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The Ocean Cleanup is about to send a giant plastic collector to the Great Pacific Garbage Patch

Tips for ensuring governments are truly switched on to the energy transition

March 27, 2018 by  
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Policy decisions today on issues of innovation and access will determine whether the system of the future can deliver.

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Tips for ensuring governments are truly switched on to the energy transition

Intel, Arizona Diamondbacks put water solutions on tap

March 27, 2018 by  
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More businesses are collaborating to tackle drought and other unique challenges.

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Intel, Arizona Diamondbacks put water solutions on tap

Platio unveils next-gen solar sidewalk that can charge electric vehicles

February 14, 2018 by  
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The sidewalks of the future could be paved with solar panels – and the clean energy they generate could power electric cars . Hungarian startup Platio recently installed a 50-square-foot solar sidewalk made of recycled plastic at an EV charging station in Budapest. Platio installed a 720 watt peak capacity (Wp) system on a sidewalk at one of the facilities of the logistics real estate company Prologis . Platio co-founder Miklós Ilyés said a team set up the system in a single day. When the clean energy from the paving system isn’t being utilized to charge cars, it helps power an office building nearby. Related: Recycled plastic paving company Platio installs first 3 solar systems Ilyés said , “As e-mobility rapidly emerges, the demand for more energy will grow soon as well. Local, independent renewable energy sources can supplement or even decentralize the utility grid .” Platio’s Solar Pavers integrate solar cells into paving elements comprised of recycled plastic. People can walk on Platio’s pavers, so the system integrates unobtrusively into the charging station. The company says their product doesn’t need a special foundation, and it can be upgraded with many smart functions. The company manufactures their power-generating systems in addition to installing and monitoring them. In a press statement, the company said: “The developers of Platio wanted to demonstrate that by turning energy-absorbing paved areas into huge walkable solar arrays , energy production can be achieved at large scale without taking up useful space or altering the cityscape.” Inhabitat has covered Platio in the past – when they installed their systems on a sidewalk in Kazakhstan, pontoons in Sweden, and smart benches where people can charge their phones in Budapest. + Platio Images courtesy of Platio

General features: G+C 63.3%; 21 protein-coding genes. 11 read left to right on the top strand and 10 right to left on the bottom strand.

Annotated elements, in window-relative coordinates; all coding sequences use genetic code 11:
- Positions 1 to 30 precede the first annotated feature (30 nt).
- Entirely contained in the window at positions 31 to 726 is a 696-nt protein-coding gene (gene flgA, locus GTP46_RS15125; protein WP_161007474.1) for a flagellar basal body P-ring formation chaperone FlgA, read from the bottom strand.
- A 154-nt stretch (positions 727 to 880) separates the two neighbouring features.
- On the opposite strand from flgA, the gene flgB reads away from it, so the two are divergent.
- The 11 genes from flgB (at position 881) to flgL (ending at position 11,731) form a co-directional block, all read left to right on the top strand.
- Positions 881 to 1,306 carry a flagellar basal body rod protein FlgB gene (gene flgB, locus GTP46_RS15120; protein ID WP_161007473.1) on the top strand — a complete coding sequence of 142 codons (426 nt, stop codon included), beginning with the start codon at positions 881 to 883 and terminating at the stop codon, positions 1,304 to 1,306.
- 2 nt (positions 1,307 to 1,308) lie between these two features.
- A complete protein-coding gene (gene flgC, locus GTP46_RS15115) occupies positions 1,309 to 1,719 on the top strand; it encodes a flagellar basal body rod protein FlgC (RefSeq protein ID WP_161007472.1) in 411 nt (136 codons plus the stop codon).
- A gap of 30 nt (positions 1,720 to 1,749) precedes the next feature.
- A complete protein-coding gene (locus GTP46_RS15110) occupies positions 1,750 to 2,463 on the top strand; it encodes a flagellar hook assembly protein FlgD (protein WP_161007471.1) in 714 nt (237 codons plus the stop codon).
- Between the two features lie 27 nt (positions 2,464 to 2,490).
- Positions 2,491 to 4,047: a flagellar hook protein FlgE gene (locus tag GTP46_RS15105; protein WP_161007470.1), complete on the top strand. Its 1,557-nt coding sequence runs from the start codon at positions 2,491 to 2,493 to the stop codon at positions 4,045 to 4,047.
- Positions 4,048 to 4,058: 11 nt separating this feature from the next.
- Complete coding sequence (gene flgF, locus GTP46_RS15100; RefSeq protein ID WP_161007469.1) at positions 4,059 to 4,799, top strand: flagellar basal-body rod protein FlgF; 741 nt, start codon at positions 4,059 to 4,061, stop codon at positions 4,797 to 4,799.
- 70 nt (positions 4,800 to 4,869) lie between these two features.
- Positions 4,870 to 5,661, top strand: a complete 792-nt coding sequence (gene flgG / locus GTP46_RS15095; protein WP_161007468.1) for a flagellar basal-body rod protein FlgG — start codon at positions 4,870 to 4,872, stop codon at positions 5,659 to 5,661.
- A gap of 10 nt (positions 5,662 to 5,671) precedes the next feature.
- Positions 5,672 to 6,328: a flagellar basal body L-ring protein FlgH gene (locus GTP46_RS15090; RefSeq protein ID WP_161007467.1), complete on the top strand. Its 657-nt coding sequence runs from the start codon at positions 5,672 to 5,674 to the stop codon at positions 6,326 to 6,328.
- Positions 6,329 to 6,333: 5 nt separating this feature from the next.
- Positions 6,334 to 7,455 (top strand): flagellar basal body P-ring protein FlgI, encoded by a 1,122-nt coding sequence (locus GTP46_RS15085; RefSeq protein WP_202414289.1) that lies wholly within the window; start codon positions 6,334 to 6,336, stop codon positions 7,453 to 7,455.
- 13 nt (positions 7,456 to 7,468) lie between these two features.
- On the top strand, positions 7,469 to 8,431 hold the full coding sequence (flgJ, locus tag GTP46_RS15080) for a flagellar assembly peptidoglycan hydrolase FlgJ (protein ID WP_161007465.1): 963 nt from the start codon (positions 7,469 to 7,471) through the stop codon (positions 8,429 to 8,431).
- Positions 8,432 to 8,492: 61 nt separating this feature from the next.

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Platio unveils next-gen solar sidewalk that can charge electric vehicles

Plants appear to lose consciousness when sedated

February 14, 2018 by  
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Are plants conscious? Based on a new study, our anesthetics work on flora – but just what are they working on? University of Bonn plant cell biologist Frantisek Baluska told The New York Times , “Plants are not just robotic, stimulus-response devices. They’re living organisms which have their own problems, maybe something like humans feeling pain or joy. In order to navigate this complex life, they must have some compass.” Plants can be frozen with anesthetics, researchers discovered, including the medicines used on humans during surgery. The researchers’ findings could help us learn more about anesthesia – and plants. A team of scientists from institutions in Germany, Japan, the Czech Republic, and Italy exposed several different plants to substances like ether and lidocaine. They found, for example, that pea plants exposed to diethyl ether vapor stop moving and their tendrils curl. A Venus flytrap didn’t respond to stimulus similar to an insect that moved across it – its cells actually stopped firing, according to The New York Times. Related: German forester says trees are social beings with friends and personalities The plants seemed to return to life when the anesthesia wore off – almost as if they had regained consciousness. Baluska told The New York Times, “How organisms are perceiving the environment or responding or adapting are based on some very similar principles.” Cell membranes change under anesthesia, growing more flexible. Membranes of some of the plant root cells under anesthesia had difficulty performing tasks they normally would. Membranes are also key for transferring messages from one cell to another via electricity , and some scientists think electrical activity across neurons contributes to consciousness in humans. But when asked if plants are indeed conscious or not, Baluska said, “No one can answer this because you cannot ask them.” The journal Annals of Botany published the research in December. Via The New York Times Images via Sushobhan Badhai on Unsplash and Jeffery Wong on Unsplash